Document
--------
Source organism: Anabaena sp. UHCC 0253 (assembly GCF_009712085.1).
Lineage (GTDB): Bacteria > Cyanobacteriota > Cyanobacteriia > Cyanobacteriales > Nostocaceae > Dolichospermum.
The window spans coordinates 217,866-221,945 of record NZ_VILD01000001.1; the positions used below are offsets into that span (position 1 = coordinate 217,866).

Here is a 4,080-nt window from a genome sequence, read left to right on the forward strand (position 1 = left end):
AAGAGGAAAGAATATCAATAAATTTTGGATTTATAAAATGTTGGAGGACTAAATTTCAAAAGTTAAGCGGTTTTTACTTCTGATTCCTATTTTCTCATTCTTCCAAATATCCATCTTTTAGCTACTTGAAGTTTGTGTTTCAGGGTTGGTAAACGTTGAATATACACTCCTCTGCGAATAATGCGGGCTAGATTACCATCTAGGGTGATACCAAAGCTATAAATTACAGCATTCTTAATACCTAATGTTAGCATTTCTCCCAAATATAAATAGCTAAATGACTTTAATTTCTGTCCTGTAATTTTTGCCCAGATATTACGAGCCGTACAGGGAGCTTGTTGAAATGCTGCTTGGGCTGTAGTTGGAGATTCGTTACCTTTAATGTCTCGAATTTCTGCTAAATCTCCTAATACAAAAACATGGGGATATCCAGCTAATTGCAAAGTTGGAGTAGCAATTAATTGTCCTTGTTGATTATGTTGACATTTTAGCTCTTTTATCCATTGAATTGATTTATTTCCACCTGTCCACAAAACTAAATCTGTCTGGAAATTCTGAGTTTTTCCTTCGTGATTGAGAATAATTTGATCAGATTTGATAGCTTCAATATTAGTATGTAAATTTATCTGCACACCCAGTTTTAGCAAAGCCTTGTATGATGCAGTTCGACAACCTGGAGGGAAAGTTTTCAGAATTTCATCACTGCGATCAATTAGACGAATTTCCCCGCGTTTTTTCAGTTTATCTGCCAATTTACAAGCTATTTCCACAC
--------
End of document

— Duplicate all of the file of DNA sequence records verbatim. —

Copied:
Source organism: Anabaena sp. UHCC 0253 (assembly GCF_009712085.1).
Lineage (GTDB): Bacteria > Cyanobacteriota > Cyanobacteriia > Cyanobacteriales > Nostocaceae > Dolichospermum.
The window spans coordinates 217,866-221,945 of record NZ_VILD01000001.1; the positions used below are offsets into that span (position 1 = coordinate 217,866).

Here is a 4,080-nt window from a genome sequence, read left to right on the forward strand (position 1 = left end):
AAGAGGAAAGAATATCAATAAATTTTGGATTTATAAAATGTTGGAGGACTAAATTTCAAAAGTTAAGCGGTTTTTACTTCTGATTCCTATTTTCTCATTCTTCCAAATATCCATCTTTTAGCTACTTGAAGTTTGTGTTTCAGGGTTGGTAAACGTTGAATATACACTCCTCTGCGAATAATGCGGGCTAGATTACCATCTAGGGTGATACCAAAGCTATAAATTACAGCATTCTTAATACCTAATGTTAGCATTTCTCCCAAATATAAATAGCTAAATGACTTTAATTTCTGTCCTGTAATTTTTGCCCAGATATTACGAGCCGTACAGGGAGCTTGTTGAAATGCTGCTTGGGCTGTAGTTGGAGATTCGTTACCTTTAATGTCTCGAATTTCTGCTAAATCTCCTAATACAAAAACATGGGGATATCCAGCTAATTGCAAAGTTGGAGTAGCAATTAATTGTCCTTGTTGATTATGTTGACATTTTAGCTCTTTTATCCATTGAATTGATTTATTTCCACCTGTCCACAAAACTAAATCTGTCTGGAAATTCTGAGTTTTTCCTTCGTGATTGAGAATAATTTGATCAGATTTGATAGCTTCAATATTAGTATGTAAATTTATCTGCACACCCAGTTTTAGCAAAGCCTTGTATGATGCAGTTCGACAACCTGGAGGGAAAGTTTTCAGAATTTCATCACTGCGATCAATTAGACGAATTTCCCCGCGTTTTTTCAGTTTATCTGCCAATTTACAAGCTATTTCCACAC